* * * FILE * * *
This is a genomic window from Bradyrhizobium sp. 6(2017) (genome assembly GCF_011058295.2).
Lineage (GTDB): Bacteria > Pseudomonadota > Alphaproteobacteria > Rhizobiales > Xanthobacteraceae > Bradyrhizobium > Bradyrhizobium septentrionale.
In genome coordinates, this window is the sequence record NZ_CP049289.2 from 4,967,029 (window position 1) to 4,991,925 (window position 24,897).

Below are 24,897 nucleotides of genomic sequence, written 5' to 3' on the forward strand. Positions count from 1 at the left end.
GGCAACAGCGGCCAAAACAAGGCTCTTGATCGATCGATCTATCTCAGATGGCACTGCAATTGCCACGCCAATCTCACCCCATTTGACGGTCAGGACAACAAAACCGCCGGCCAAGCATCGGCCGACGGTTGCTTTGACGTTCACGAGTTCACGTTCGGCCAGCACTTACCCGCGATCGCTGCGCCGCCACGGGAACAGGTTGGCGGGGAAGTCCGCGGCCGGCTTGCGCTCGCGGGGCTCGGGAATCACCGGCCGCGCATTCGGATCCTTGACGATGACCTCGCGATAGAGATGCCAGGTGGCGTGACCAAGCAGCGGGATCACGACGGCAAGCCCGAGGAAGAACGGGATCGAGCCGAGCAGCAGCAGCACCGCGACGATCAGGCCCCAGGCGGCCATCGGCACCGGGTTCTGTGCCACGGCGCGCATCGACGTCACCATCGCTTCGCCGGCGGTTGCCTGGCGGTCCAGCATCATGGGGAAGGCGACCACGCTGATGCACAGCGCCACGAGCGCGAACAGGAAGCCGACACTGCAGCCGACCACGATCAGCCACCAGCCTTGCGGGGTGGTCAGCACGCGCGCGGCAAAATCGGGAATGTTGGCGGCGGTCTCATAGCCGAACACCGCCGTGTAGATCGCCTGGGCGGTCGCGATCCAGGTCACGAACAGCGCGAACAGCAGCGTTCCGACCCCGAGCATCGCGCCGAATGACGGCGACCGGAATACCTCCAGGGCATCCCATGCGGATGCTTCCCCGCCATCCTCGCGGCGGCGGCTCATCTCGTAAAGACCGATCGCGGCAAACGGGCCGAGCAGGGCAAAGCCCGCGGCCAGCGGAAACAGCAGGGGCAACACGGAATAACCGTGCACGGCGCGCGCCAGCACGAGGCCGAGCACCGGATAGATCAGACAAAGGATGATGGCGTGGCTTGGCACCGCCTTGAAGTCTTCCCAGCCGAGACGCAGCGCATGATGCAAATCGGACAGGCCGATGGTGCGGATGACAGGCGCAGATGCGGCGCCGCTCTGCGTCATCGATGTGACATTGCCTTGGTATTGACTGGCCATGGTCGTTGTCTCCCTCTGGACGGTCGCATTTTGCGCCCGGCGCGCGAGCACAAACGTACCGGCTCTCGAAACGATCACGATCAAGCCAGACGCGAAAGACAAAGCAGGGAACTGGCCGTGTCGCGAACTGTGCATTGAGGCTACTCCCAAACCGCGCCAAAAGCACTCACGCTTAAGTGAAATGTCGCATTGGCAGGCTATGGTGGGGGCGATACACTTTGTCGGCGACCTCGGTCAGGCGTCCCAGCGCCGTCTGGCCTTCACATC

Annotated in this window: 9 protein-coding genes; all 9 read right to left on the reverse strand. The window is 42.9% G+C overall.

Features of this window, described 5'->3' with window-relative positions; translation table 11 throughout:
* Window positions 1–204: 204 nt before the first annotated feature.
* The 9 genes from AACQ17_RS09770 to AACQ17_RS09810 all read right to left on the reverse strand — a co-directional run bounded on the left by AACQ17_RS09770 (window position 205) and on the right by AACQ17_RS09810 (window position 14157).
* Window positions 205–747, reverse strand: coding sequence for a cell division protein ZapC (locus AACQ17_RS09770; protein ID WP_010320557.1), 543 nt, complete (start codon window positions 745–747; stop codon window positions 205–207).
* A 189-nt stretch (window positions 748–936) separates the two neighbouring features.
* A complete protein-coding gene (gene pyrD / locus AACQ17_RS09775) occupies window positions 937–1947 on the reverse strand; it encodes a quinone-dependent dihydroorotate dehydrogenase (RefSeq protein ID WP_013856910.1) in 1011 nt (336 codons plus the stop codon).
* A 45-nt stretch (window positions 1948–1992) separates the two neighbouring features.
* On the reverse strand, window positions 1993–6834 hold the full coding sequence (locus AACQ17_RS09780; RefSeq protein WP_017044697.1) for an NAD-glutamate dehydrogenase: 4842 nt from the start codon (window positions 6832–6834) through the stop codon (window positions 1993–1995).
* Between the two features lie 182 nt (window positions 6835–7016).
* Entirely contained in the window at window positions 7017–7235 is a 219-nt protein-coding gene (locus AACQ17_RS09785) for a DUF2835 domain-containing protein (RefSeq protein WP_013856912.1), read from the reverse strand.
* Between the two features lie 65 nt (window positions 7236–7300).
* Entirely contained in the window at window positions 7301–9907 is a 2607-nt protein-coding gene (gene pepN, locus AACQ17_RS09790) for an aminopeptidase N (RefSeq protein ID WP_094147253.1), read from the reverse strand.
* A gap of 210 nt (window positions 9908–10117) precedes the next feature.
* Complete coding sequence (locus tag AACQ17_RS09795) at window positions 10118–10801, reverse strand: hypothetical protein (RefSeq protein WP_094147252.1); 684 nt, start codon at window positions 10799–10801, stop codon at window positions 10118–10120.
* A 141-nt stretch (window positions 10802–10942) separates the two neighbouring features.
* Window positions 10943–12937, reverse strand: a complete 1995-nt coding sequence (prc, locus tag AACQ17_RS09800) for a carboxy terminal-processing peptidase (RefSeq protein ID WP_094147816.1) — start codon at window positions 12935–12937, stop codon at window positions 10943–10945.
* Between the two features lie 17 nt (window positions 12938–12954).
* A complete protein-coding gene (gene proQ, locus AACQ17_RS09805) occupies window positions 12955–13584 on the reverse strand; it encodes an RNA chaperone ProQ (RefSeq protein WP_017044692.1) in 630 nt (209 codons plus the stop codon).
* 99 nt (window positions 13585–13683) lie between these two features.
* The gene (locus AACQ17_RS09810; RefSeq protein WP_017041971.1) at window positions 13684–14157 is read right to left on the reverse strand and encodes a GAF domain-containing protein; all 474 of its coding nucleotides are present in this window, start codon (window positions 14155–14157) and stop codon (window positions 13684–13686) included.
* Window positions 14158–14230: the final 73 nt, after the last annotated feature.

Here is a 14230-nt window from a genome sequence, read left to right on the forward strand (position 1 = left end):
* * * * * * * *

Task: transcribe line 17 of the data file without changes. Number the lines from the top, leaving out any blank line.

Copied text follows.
* Between the two features lie 65 nt (window positions 7236–7300).